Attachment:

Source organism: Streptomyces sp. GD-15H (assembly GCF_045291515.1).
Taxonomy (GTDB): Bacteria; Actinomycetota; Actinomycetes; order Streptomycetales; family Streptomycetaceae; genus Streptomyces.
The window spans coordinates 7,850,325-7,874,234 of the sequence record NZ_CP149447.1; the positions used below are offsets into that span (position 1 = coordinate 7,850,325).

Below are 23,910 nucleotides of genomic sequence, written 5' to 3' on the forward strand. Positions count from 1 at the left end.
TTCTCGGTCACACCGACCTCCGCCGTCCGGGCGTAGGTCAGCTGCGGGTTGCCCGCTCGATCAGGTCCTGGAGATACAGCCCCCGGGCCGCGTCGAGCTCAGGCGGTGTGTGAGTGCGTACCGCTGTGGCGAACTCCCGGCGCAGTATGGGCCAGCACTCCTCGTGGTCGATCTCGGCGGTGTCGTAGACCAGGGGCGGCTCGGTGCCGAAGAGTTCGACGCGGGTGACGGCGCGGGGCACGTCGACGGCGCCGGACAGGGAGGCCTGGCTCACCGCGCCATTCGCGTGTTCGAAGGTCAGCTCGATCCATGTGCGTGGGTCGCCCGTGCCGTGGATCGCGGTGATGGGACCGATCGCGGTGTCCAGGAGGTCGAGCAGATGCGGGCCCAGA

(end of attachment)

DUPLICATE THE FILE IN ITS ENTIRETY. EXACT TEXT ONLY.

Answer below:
Source organism: Streptomyces sp. GD-15H (assembly GCF_045291515.1).
Taxonomy (GTDB): Bacteria; Actinomycetota; Actinomycetes; order Streptomycetales; family Streptomycetaceae; genus Streptomyces.
The window spans coordinates 7,850,325-7,874,234 of the sequence record NZ_CP149447.1; the positions used below are offsets into that span (position 1 = coordinate 7,850,325).

Below are 23,910 nucleotides of genomic sequence, written 5' to 3' on the forward strand. Positions count from 1 at the left end.
TTCTCGGTCACACCGACCTCCGCCGTCCGGGCGTAGGTCAGCTGCGGGTTGCCCGCTCGATCAGGTCCTGGAGATACAGCCCCCGGGCCGCGTCGAGCTCAGGCGGTGTGTGAGTGCGTACCGCTGTGGCGAACTCCCGGCGCAGTATGGGCCAGCACTCCTCGTGGTCGATCTCGGCGGTGTCGTAGACCAGGGGCGGCTCGGTGCCGAAGAGTTCGACGCGGGTGACGGCGCGGGGCACGTCGACGGCGCCGGACAGGGAGGCCTGGCTCACCGCGCCATTCGCGTGTTCGAAGGTCAGCTCGATCCATGTGCGTGGGTCGCCCGTGCCGTGGATCGCGGTGATGGGACCGATCGCGGTGTCCAGGAGGTCGAGCAGATGCGGGCCCAGA